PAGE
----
se action for review of the Commissioner's 1985 and 1989 final
determinations. Defendant has moved for judgment on the
pleadings, arguing that the Commissioner's determination was
supported by substantial evidence and should therefore be
A. Standard of Review
The Act provides that the Commissioner's determination of fact
is conclusive if it is supported by substantial evidence.
42 U.S.C.A. § 405(g) (West 2003). The Court will only set aside a
decision "where it is based upon legal error or is not supported
by substantial evidence." Balsamo v. Chater, 142 F.3d 75, 79
(2d Cir. 1998). The Court must therefore uphold the
Commissioner's decision if it finds that the decision is based on
substantial evidence, regardless of the existence of substantial evidence supporting the
claimant's position. Alston v. Sullivan, 904 F.2d 122, 126 (2d
Cir. 1990). The Supreme Court defined substantial evidence as
"more than a mere scintilla. It means such relevant evidence as a
reasonable mind might accept as adequate to support a
conclusion." Richardson v. Perales, 402 U.S. 389, 401 (1971)
(quoting Consolidated Edison Co. v. NLRB, 305 U.S. 197, 229
(1938)); Schaal v. Apfel, 134 F.3d 496, 501 (2d Cir. 1998). The
substantial evidence test applies to findings of fact as well as
inferences and conclusions drawn from basic evidentiary facts.
Levine v. Gardner, 360 F.2d 727, 730 (2d Cir. 1968); Murphy v.
Secretary of Health and Human Serv., 62 F. Supp.2d 1104, 1006
(S.D.N.Y. 1999). Thus, the Commissioner's determination of fact
is controlling even if the reviewing court's analysis differs
from the Commissioner's findings of fact. Rutherford v.
Schweiker, 685 F.2d 60, 62 (2d Cir. 1982). Accordingly, the
Court cannot decide the case de novo. Schaal, 134 F.3d at
501; Jones v. Sullivan, 949 F.2d 57, 59 (2d Cir. 1991).
B. Requirements for Waiver of Review Request Time Limit under
Social Security Ruling 91-5P
Pursuant to 20 C.F.R. § 416.1433, a request for a hearing by an
ALJ must be made within 60 days of receipt of notice of the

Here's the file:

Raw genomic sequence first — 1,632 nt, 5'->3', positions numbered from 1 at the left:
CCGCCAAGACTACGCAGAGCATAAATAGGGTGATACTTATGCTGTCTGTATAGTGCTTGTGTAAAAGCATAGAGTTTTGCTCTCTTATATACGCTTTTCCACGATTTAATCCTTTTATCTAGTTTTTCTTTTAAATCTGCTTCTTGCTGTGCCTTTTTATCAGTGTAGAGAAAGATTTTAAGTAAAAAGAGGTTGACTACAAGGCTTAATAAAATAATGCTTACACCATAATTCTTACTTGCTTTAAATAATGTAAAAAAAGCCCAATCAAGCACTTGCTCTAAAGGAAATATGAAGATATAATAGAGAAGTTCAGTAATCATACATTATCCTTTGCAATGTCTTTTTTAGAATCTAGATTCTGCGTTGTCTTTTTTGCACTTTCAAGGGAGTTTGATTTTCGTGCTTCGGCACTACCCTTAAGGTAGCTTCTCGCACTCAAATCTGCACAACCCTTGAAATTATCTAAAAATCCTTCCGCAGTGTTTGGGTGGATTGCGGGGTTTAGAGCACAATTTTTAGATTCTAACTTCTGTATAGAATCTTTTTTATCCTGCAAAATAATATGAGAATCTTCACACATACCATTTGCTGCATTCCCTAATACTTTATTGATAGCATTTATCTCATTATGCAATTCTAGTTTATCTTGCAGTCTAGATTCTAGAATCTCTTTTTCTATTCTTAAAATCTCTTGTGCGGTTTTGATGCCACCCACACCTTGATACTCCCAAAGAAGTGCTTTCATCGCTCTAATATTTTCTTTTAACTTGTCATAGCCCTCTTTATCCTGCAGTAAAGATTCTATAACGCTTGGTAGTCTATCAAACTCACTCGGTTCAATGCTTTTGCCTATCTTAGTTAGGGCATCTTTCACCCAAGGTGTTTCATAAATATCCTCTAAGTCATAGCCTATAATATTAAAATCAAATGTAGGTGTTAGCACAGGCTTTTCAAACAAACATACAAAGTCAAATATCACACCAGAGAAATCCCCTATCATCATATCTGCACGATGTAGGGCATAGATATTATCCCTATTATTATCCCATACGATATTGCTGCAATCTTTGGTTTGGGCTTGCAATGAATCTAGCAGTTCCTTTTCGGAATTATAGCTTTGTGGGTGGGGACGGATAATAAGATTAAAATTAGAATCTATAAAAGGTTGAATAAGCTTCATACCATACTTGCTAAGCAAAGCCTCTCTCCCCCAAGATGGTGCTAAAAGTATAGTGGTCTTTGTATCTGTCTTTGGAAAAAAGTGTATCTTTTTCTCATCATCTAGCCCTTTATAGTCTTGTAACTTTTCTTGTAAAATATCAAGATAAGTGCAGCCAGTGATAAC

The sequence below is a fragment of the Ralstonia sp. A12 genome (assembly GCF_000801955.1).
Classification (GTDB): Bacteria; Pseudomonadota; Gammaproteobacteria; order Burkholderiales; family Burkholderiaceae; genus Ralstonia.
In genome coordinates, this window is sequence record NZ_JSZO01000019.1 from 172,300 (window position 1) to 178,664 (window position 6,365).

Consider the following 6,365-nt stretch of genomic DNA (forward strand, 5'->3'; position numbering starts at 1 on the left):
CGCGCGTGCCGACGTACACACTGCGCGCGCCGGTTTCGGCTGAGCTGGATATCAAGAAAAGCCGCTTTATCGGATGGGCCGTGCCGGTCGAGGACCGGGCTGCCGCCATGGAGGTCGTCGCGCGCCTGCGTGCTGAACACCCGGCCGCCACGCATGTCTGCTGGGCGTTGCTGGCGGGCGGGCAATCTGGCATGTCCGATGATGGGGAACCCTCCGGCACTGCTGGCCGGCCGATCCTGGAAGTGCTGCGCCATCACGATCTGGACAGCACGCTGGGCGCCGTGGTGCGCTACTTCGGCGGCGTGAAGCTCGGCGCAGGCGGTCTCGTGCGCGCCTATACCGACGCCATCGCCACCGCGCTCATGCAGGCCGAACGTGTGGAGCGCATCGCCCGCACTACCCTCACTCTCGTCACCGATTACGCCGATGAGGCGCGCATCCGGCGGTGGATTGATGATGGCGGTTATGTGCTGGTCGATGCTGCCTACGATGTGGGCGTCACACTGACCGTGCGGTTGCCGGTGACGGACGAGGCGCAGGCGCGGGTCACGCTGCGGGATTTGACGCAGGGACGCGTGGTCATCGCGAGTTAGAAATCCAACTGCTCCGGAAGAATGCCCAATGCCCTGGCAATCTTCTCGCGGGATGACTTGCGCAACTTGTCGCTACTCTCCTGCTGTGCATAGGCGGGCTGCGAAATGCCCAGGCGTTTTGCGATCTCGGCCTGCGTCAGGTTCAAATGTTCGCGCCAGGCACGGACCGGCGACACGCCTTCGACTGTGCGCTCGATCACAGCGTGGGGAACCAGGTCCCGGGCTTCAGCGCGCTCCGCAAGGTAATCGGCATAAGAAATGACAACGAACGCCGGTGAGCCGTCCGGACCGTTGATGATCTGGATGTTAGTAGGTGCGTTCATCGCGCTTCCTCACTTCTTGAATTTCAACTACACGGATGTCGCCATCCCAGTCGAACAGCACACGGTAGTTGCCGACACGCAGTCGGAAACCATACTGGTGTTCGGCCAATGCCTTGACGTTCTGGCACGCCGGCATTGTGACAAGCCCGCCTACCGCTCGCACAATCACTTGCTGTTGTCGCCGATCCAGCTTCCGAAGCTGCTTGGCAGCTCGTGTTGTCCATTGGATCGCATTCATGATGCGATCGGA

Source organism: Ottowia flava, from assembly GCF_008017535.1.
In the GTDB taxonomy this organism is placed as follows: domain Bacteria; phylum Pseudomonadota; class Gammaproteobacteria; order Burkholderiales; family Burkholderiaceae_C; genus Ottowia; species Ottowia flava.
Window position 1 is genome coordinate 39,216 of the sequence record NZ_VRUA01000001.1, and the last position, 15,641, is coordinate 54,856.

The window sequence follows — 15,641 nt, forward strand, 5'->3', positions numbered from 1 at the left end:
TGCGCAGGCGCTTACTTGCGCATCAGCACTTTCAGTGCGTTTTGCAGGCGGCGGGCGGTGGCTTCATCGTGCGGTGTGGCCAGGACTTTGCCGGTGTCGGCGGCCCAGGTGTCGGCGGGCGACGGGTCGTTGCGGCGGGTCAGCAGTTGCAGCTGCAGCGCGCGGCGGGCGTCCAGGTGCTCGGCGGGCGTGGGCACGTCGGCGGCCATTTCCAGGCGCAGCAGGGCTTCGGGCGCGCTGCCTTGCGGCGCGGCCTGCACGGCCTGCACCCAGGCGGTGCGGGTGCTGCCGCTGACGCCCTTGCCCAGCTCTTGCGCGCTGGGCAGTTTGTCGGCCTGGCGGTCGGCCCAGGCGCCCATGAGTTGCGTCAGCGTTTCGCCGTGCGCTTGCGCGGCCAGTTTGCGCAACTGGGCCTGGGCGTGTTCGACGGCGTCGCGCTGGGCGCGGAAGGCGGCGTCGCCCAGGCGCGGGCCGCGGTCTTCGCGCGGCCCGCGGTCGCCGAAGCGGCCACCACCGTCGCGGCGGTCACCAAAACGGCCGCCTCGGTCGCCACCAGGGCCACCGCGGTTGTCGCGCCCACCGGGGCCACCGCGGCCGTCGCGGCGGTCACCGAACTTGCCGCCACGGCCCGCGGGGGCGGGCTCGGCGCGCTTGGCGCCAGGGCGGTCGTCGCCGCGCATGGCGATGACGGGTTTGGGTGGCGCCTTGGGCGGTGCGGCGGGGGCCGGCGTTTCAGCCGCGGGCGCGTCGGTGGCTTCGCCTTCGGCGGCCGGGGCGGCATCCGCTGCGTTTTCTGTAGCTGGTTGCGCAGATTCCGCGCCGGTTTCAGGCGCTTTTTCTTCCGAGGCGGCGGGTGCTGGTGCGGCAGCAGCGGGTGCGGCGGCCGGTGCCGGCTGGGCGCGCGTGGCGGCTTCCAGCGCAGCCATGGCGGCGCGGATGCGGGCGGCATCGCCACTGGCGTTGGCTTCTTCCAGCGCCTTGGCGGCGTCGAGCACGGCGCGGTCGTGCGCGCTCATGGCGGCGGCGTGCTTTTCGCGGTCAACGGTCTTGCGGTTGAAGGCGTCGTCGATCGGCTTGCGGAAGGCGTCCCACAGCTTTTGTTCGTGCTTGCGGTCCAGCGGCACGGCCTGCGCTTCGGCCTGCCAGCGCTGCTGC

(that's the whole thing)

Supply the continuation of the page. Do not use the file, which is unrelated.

determination. However, under SSR 91-5p, the SSA may review final
administrative decisions if it finds good cause for extension of
the review deadline. To establish good cause for an extension
under SSR 91-5p, the claimant must provide:
[E]vidence that mental incapacity prevented him or
her from timely requesting review of an adverse
determination, decision, dismissal, or review by a
Federal district court, and the claimant had no one
legally responsible for prosecuting the claim (e.g.,
a parent of a claimant who is a minor, legal
guardian, attorney, or other legal representative) at
the time of the prior administrative action.
Social Security Ruling 91-5p, 1001 WL 208067, *2 (S.S.A. July 1,
1991). To prove mental incapacity, the claimant must establish
that he lacked the mental capacity to understand the procedure for requesting review. The following factors must be
considered: inability to read or write, lack of facility in the
English language, and mental or physical conditions limiting the
claimant's ability to function alone. Id.
C. The Administrative Law Judge's Findings
The ALJ ruled on January 30, 2003, that Mr. Gonzalez had not
established good cause for the late filing of a request for
hearing pursuant to SSR 91-5p for the September 1985 and March
1989 applications because he could not satisfy both elements
necessary for qualification. (Tr. at 7-11.) Although Mr. Gonzalez
satisfied the second element and was not represented at the time
of the 1985 and 1989 denials, the ALJ held that there was no
evidence of mental impairment preventing him from timely
requesting review of the SSA determinations, and he therefore
could not satisfy the first element. Id.; Social Security
Ruling 91-5p, 1991 WL 208067 (S.S.A. July 1, 1991).
The ALJ's determination was based on evidence of physical
ailments and a lack of evidence of mental ailments. (Tr. at
7-11.) Specifically, the ALJ considered evidence of Mr.
Gonzalez's hospitalization during the relevant period, which was
solely for physical injuries due to a mugging in 1986, and found
other evidence of medical problems irrelevant as they occurred
outside the time period in question. Id. At the conclusion of
the hearing, the ALJ requested that Mr. Gonzalez's attorney, Mr.
Suelto, provide additional evidence of mental impairment for the
relevant period. Id.; (Tr. at 24-25.) Mr. Suelto did not
provide such evidence. The ALJ found no good cause for an
extension given the evidence in the record; no mental impairment
existed at the time of the 1985 and the 1989 denials. (Tr. at
7-11.) Furthermore, the ALJ found that since Mr. Gonzalez was
competent to file timely requests for review of the initial
denials in both 1985 and 1989, Gonzalez was also competent to file a timely request
for review of both reconsideration denials. Id.
D. The Administrative Law Judge's Decision was Supported by
The Court must determine whether the Commissioner's final
determination of a lack of good cause under SSR 91-5p is
supported by substantial evidence, including whether the
additional evidence provided by the claimant's sister justifies
remanding the case to the ALJ
The Court finds that the Commissioner's determination that the
record does not establish good cause for qualification under SSR